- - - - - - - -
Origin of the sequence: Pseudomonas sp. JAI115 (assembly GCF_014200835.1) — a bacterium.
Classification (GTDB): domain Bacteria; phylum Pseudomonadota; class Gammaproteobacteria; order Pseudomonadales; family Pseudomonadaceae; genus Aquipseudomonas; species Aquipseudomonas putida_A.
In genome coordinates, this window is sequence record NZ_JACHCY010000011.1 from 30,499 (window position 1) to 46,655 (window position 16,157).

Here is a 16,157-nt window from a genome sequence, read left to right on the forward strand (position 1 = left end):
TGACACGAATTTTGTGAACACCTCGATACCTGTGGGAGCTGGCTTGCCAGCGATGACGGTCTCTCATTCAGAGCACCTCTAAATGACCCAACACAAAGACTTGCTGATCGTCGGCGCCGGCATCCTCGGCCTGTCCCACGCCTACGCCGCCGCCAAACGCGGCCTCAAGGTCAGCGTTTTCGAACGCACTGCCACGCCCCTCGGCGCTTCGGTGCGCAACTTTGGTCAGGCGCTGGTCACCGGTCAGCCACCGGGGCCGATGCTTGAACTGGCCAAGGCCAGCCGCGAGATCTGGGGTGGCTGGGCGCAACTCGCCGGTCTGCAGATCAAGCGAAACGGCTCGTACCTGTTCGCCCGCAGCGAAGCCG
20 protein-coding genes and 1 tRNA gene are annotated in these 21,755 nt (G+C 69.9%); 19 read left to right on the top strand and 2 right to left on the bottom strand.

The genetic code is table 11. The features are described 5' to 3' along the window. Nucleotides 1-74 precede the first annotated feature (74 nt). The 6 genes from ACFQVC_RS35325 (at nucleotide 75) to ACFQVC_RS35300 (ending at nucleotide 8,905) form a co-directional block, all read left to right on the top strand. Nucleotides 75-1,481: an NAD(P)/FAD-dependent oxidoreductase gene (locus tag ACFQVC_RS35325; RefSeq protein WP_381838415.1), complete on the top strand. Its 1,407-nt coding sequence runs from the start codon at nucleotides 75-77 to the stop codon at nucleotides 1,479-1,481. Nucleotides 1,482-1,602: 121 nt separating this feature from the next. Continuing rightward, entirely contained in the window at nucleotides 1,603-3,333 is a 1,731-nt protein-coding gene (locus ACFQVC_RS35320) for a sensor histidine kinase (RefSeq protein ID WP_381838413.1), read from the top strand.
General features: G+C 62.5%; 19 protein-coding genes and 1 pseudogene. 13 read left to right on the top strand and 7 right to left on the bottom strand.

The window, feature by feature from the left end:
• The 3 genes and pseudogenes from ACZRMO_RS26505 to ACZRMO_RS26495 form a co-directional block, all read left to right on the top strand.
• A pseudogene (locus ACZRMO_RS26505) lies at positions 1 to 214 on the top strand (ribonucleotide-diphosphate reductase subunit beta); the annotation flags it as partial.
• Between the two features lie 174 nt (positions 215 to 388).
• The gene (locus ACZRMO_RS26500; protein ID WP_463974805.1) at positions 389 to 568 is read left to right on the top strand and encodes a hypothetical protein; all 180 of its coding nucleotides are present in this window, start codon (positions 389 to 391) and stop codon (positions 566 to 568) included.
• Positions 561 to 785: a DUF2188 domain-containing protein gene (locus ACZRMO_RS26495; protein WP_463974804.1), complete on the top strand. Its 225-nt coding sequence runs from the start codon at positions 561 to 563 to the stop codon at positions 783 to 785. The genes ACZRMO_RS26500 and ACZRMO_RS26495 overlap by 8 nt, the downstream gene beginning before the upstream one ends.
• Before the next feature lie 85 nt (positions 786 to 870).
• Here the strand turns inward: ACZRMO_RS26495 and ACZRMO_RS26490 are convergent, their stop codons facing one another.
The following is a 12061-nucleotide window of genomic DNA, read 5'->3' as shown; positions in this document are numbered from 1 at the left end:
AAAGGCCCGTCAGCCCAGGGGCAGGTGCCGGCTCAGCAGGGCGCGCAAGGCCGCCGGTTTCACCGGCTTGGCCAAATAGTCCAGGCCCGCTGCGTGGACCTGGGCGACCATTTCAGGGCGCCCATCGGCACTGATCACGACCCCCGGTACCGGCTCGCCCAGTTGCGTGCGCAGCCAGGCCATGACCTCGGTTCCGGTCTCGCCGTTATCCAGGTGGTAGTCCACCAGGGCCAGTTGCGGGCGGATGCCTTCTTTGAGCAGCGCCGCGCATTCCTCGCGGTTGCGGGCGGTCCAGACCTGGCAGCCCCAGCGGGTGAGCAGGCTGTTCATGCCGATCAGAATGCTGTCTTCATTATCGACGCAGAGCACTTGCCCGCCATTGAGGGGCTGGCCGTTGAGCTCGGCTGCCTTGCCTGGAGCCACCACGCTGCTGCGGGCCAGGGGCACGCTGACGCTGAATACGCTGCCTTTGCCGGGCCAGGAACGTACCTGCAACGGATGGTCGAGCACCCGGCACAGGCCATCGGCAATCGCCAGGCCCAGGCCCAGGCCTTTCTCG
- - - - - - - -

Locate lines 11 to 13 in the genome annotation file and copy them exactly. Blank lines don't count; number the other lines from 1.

• A pseudogene (locus ACZRMO_RS26505) lies at positions 1 to 214 on the top strand (ribonucleotide-diphosphate reductase subunit beta); the annotation flags it as partial.
• Between the two features lie 174 nt (positions 215 to 388).
• The gene (locus ACZRMO_RS26500; protein ID WP_463974805.1) at positions 389 to 568 is read left to right on the top strand and encodes a hypothetical protein; all 180 of its coding nucleotides are present in this window, start codon (positions 389 to 391) and stop codon (positions 566 to 568) included.